SPARTANBURG, S.C. (WSPA) – When the sun is out in full force it can give you a healthy dose of Vitamin D, but it can also sear your skin if you don’t protect it.

Types of Sunscreen

Dermatologist Dr. Amy Lynne Frankel, with Advanced Dermatology in Spartanburg, said there are two types of skin protection: physical and chemical.

“The physical blockers are titanium dioxide and zinc oxide, and they are basically crushed particles that go on your skin and act almost like a film that protects you from the sun by being a physical barrier. They block the sun from actually getting into your skin,” Dr. Frankel explained.

“Chemical blockers, which are chemical compounds that are ground down into nanoparticles. They go on your skin, and when the sun’s rays hit them, they convert that energy into heat so its dissipated so you don’t absorb it in your skin,” she explained.

Since the physical blockers keep all of the sun’s harmful rays out, Dr. Frankel said it is the best bet.


Dr. Frankel said higher SPF is best, but reapplication is key.

“If you’re going to put it on only once, get that [SPF] 100,” Dr. Frankel said. “If you’re going to do it like you’re supposed to and put it on every 40 to 80 minutes then [SPF] 30 is just fine. But nobody is doing that. With the sprays, you really have to use a lot. And that’s where people go wrong. So they spray for like 2 of 3 seconds and that’s the equivalent of maybe an SPF of 10 or 12.”

Don’t forget you have to remember to rub the sunscreen in so it forms a layer of protection. This even applies to the spray sunscreens.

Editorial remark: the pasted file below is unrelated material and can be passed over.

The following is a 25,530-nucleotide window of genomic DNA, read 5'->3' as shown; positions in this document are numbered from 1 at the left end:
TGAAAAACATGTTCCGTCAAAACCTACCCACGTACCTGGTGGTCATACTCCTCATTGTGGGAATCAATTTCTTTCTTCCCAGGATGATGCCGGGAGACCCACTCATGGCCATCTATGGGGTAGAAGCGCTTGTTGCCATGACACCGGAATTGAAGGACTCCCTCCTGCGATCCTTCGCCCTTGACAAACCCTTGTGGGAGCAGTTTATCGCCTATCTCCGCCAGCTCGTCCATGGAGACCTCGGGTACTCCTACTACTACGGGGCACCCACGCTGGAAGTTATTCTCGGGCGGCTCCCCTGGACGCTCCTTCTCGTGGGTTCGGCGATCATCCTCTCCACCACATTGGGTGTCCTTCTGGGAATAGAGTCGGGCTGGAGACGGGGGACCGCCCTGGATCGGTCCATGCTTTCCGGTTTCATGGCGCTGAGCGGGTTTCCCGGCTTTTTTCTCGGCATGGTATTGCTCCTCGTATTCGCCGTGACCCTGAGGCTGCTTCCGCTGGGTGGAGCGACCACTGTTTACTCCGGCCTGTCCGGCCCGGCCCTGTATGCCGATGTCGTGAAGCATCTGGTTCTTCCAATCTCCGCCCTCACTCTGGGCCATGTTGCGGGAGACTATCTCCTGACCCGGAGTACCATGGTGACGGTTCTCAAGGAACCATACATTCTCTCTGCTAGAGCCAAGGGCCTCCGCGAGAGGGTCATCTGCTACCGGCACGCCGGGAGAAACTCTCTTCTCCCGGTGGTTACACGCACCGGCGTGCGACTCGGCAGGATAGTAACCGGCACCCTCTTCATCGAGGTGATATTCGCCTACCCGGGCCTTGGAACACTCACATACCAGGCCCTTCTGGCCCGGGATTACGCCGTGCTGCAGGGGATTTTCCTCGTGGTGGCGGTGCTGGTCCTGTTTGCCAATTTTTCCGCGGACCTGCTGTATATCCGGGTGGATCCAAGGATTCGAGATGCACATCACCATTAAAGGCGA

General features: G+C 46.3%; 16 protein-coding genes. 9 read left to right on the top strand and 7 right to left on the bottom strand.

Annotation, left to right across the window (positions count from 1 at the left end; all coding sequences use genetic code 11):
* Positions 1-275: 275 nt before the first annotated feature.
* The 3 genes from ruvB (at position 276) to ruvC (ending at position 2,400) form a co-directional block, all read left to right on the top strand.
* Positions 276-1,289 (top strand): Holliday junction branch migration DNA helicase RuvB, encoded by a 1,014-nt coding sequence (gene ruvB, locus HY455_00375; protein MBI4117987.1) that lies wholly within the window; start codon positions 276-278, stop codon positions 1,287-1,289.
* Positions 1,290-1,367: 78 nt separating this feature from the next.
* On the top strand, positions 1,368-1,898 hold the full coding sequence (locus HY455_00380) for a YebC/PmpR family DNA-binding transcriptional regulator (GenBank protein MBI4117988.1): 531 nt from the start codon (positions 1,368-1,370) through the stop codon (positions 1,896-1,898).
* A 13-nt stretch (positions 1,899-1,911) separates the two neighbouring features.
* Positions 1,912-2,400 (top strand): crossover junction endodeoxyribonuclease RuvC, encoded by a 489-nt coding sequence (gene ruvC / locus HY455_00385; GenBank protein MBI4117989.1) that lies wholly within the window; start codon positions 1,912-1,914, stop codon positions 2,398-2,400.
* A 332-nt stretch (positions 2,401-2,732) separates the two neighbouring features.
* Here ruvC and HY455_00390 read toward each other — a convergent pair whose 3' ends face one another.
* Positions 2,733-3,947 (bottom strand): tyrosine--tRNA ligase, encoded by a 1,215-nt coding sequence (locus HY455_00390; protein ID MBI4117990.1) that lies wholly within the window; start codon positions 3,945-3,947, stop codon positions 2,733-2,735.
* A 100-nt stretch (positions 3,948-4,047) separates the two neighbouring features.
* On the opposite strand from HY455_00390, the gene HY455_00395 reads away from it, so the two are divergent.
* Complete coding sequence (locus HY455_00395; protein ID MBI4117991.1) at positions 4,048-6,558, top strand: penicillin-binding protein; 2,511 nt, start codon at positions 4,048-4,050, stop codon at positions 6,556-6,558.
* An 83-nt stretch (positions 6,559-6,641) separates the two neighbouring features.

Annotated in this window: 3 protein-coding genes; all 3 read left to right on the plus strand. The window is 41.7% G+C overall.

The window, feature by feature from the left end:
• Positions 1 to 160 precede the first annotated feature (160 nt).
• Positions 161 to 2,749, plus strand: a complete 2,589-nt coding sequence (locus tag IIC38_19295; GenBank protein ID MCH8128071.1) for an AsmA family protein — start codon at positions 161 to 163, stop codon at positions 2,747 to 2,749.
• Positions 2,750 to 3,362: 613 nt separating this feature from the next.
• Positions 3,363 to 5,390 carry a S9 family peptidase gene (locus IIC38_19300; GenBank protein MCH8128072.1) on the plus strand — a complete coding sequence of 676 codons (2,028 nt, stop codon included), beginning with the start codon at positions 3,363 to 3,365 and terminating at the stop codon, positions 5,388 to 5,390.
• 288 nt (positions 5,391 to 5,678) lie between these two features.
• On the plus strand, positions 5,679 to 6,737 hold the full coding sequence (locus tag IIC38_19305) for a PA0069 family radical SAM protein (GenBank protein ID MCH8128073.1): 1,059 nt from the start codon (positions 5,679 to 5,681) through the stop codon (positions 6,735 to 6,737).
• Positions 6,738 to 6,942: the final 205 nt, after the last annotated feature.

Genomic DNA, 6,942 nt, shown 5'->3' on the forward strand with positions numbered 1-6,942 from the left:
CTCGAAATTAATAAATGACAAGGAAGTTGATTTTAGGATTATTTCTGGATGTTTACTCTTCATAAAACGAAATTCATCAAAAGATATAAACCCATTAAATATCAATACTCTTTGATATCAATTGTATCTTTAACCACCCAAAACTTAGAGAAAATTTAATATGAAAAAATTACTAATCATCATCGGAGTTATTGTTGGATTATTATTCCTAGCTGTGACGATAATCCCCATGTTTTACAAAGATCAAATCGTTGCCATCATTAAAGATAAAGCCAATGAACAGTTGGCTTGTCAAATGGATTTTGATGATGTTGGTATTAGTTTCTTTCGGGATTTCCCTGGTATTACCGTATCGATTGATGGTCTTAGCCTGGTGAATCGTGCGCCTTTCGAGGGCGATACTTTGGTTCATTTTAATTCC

When to Wear

On a bright, sunny summer day, it’s pretty obvious you better have the sunscreen on before you leave the house.

When clouds are around, some of the sun’s energy is reflected back to Space by the cloud, some of it is absorbed into the cloud, and the rest is transmitted to the ground and right onto your skin. That’s when you face the danger of a sunburn and skin cancer.

Children’s skin is particularly vulnerable to future harm, Dr. Frankel said.

“We are actually seeing an uptick in skin cancers diagnosed in younger people, so 20s and 30s. That’s all damage they did when they were kids,” she explained. “So as a parent, you’ve got the ability to change their sun habits when they’re young. You can also prevent melanoma by preventing those blistering sunburns early on because that’s what’s causing the melanomas.”

Dr. Frankel said SPF clothing, or sun shirts, are an excellent choice, and yearly skin checkups can help catch any potential problems early.


Sunscreen causes skin cancer – Not true. The chemicals in sunscreen are in such small amounts that no one would be able to use so much of it in their lifetime to cause problems.

Sunscreen is waterproof – Not true. It always needs to be reapplied as indicated on the container.

Base tans are safe – Not true. Getting an initial burn on purpose can damage your skin and put you on the road to melanoma concerns.

Suspicious spots?

Here’s what you should look for if you have a suspicious spot on your skin:

  • Asymmetry
  • Border
  • Color
  • Diameter
  • Evolving
  • “U” – Ugly Duckling